Her crate I bring out a couple of days before. Its really funny she goes in and leaves as soon she can. I start getting it ready two
days before we leave. I don't want to forget anything, mostly the toys as she will be playing with them around the house and I have to
chase them.

Inside her crate I'd say I fix it by layers:
-first a big plastic bag for the bottom.
-Diaper covering the whole floor.
-Diaper in half at the back.
-pillow at the back with her blanket.
-Water bottle
-Water dish in case it drips
-Food dish with food
-Her favourite toys (her ducky, she never leaves home without it, one reindeer antler bone and another toy)

Once she sees her crate is ready she goes to check it out. It is really funny, but she goes inside, moves around and comes out.

During the day we are traveling we try to get her to do her usual walks and play with her a lot. I think it will help her to relax a bit.
My vet suggested Children Gravel, which I give her before we head to the airport.

Once at the airport crate needs to be inspected. After that you can place the water bottle.

As the trip takes 18 hours she has to travel in a special section airplanes have where they transport live animals.
We have to pay for her fare and its based on her weight. You will need to sign documents in which you agree that they are not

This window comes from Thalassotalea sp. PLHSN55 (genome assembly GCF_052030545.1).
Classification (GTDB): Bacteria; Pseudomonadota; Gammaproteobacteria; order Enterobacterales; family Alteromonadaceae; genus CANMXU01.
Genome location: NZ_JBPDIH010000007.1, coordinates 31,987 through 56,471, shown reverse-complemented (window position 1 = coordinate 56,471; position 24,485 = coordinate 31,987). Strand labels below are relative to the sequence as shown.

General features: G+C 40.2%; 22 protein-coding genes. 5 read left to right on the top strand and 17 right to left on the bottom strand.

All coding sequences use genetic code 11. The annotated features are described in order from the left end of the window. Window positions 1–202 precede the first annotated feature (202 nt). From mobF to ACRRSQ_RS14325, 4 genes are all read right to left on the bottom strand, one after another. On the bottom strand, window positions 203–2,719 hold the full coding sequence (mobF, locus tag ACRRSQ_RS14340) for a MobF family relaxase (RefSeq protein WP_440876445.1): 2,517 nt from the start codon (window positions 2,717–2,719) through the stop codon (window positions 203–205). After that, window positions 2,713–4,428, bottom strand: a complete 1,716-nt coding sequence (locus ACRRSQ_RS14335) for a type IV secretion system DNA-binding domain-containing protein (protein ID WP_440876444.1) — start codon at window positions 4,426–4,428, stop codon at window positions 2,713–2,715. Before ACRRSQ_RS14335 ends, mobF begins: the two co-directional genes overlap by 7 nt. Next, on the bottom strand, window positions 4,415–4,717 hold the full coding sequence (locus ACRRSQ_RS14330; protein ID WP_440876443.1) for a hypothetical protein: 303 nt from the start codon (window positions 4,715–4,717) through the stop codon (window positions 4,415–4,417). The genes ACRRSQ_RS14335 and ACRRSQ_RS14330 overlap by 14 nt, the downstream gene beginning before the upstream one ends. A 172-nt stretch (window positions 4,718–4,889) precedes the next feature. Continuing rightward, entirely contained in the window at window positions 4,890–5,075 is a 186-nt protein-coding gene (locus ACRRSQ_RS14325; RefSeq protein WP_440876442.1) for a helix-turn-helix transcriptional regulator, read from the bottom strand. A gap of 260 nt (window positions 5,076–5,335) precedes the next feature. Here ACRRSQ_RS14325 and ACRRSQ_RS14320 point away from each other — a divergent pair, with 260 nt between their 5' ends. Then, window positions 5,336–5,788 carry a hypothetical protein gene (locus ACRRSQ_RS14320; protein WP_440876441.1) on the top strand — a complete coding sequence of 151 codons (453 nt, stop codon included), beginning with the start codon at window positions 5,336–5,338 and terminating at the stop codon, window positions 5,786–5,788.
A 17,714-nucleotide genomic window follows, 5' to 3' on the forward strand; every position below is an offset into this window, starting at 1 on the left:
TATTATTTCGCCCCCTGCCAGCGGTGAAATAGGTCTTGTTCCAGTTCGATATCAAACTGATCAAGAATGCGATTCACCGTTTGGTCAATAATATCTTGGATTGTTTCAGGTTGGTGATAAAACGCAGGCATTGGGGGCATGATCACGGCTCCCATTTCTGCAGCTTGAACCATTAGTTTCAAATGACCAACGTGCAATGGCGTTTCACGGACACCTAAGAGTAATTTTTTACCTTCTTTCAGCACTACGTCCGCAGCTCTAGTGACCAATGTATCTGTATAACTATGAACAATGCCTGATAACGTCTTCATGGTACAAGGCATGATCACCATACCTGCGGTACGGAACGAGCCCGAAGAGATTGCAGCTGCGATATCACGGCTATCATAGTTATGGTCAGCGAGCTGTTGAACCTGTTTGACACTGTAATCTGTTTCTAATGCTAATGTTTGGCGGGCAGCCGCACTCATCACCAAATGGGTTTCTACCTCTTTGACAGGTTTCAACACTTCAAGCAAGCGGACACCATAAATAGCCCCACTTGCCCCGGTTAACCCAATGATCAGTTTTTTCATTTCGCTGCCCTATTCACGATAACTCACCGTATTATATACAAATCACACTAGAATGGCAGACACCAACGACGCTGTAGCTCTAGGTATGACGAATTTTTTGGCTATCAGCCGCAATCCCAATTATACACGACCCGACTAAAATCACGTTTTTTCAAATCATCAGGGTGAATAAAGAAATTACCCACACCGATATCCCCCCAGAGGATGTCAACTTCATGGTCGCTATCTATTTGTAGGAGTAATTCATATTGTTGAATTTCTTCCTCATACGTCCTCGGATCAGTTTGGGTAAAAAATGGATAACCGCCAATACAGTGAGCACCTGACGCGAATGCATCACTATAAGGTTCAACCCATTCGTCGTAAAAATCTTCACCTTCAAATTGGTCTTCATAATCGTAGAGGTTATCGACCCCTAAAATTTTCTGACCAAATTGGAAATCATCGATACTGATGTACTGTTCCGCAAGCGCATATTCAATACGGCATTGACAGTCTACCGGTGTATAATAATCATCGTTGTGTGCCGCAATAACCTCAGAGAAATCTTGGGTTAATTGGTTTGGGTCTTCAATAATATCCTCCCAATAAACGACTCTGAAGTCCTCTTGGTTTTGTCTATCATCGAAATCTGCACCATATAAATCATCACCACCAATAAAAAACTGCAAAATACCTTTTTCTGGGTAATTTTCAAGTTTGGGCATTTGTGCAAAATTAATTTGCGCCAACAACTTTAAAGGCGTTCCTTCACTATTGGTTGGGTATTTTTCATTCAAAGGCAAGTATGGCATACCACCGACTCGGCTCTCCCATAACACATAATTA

responsible if anything happens to your dog.

Once you handled your dog they will take care of her. From my experience I can tell you, you get better treatment traveling with
dogs than with children. There are very careful of checking them during the flight. I can say this as the last flight Giverny came
with an extra bottle of water, which they had provided. We always stop at Vancouver and in this particular flight the stop took a bit
longer than expected. She will sometimes be out before the rest of the luggage. And what I receive
is an excited little dog happy to see me.

As you can imagine, there is a jet lag due to the 12 hours zone time difference. She usually will wake up in the middle of the night
to go to the bathroom the first 2 nights and then she is totally herself again. Going back to Canada I'd say 1 day of jet lag for her.
And when she goes back she adjusts so well!

Some years ago we had Picasso and he'd fly with us too. Once he had to stay in Toronto as it was too cold from him to fly and
Airline made sure he came on next morning flight. Airlines sometimes made sure I was holding him and looking after him while they
fetch my luggage, I'm telling you, they want our doggies happy too.

I have had very good experiences with airlines. They have shown me that they really and truly care for the dogs and I understand
that being confined in a little crate for 18 hours because I want to have my dog with me doesn't make any sense. Instead, she travels
in a big crate very comfy if I may say and explores the world.

Only thing I do, once I am on the plane I tell stewardess to make sure air con is on and temperature adjusted as our doggy is traveling
along.

Good luck in this new adventure!